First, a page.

Brooklyn Student's Story Translates Over To Big Screen
A young Brooklyn writer who's at the very beginning of his career is already seeing his dreams come true as one of his stories is being made into a movie. NY1's Lindsey Christ filed the following report.
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On Sunday, a crew took over a Brooklyn high school to shoot scenes for an upcoming film. An acclaimed Hollywood director is at the helm. As for the writer, he'll be back Monday morning for class.
"I mean, I've done writing before. But to have it turned into a film?" said High School Senior Luis Hernandez.
The film, "The Tale of Timmy Two-Chins", began as something Luis Hernandez wrote for English class last year at the Brooklyn High School for Collaborative Studies. It's about an overweight teenage boy struggling with his body image and dealing with bullying. It was chosen from hundreds of submissions to be turned into a film.
"We are all here because of his story, and we are in service to his story. So whenever a call needs to be made, we turn to Luis," said Scenarios USA Executive Director Maura Minsky.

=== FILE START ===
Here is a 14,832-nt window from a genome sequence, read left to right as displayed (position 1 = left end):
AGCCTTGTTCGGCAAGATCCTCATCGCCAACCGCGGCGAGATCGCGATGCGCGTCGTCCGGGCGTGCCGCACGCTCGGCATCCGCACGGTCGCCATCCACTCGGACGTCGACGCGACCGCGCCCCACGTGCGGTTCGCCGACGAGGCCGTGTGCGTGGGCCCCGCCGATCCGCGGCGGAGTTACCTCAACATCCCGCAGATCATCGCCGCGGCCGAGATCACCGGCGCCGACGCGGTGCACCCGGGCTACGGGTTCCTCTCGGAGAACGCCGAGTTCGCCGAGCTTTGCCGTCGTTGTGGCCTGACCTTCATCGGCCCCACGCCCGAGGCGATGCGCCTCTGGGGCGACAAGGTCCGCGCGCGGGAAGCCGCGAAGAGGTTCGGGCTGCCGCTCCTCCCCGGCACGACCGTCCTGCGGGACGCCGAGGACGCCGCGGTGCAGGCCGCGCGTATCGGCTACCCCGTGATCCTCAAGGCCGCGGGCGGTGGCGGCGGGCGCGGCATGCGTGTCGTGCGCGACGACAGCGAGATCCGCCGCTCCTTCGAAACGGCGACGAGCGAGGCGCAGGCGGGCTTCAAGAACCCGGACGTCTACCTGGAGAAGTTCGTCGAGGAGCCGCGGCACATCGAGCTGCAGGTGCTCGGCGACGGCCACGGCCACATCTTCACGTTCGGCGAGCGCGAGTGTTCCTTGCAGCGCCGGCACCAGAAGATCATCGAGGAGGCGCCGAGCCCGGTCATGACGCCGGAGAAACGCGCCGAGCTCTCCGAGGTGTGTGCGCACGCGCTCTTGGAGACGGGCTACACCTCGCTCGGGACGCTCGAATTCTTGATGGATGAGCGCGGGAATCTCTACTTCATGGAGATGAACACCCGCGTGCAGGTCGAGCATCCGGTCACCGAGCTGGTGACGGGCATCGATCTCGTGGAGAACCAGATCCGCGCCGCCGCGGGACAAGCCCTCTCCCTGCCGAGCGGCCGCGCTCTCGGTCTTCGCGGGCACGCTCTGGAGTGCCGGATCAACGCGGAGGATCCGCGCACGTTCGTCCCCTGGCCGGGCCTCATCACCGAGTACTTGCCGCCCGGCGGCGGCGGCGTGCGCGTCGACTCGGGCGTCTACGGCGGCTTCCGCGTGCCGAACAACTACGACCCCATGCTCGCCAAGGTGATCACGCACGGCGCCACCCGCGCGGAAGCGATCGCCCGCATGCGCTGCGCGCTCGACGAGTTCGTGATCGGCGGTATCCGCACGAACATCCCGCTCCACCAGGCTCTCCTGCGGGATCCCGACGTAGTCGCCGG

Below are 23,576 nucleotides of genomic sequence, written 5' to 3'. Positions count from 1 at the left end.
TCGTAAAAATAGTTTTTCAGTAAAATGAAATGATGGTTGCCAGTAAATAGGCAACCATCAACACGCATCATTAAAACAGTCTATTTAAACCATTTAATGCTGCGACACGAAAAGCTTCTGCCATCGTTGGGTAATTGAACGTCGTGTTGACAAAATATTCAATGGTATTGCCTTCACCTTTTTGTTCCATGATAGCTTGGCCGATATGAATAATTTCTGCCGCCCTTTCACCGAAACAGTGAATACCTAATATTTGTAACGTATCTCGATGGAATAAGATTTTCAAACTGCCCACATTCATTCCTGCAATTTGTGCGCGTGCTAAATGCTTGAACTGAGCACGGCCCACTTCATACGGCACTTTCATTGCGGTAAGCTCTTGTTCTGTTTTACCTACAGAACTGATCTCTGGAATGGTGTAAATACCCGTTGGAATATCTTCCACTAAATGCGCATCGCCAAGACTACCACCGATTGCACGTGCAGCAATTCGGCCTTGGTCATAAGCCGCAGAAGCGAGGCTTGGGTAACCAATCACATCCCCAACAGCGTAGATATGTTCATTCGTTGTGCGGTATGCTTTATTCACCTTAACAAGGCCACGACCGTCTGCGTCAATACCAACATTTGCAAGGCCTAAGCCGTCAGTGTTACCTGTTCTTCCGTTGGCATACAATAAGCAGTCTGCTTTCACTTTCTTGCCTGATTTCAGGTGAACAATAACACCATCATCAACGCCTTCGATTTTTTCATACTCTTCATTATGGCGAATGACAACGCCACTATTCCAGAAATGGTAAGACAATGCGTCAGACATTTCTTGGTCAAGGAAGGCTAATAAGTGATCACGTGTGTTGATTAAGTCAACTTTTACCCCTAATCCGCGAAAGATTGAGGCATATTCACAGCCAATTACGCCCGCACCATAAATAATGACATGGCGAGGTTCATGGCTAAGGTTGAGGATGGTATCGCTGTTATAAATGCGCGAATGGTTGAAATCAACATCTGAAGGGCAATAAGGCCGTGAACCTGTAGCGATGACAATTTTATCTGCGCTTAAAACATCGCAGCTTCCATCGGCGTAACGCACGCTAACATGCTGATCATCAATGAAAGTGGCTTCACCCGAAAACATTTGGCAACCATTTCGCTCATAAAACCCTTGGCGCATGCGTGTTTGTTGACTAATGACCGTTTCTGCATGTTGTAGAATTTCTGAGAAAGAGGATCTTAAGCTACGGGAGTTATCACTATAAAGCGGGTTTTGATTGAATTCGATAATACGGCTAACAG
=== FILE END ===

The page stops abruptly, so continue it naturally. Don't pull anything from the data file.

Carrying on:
The national non-profit, Scenarios USA, runs the contest and is producing the 13-minute movie. What would cost about $200,000 they're doing for just $50,000. Director Nancy Savoca and cast are working for free, and the crew for just a fraction of their normal rate.
After premiering in April it will be in film festivals, shown on television and used in classrooms across the country. They estimate it could be seen by up to about 15 million people annually.
"I was trying to get across that you have to love and appreciate who you are before you make changes to yourself," Hernandez said.
Luis has been involved in every aspect of the production from casting to wardrobe to staging. And on the first day of shooting in Bed-Stuy, he even had to re-write sections of the script on the spot.
"He's like, 'I know what I need. I know what I need to do.' And the director, Nancy, who was working with him, she was floored because she's like, 'I work with professionals all the time and this is not the response that I get,'" Minsky said.
For his part, Luis says making the film has been a life-changing experience.
"I always thought of myself as the doctor or the lawyer, never the artsy film director, you know. I can definitely see myself now doing that," Hernandez said.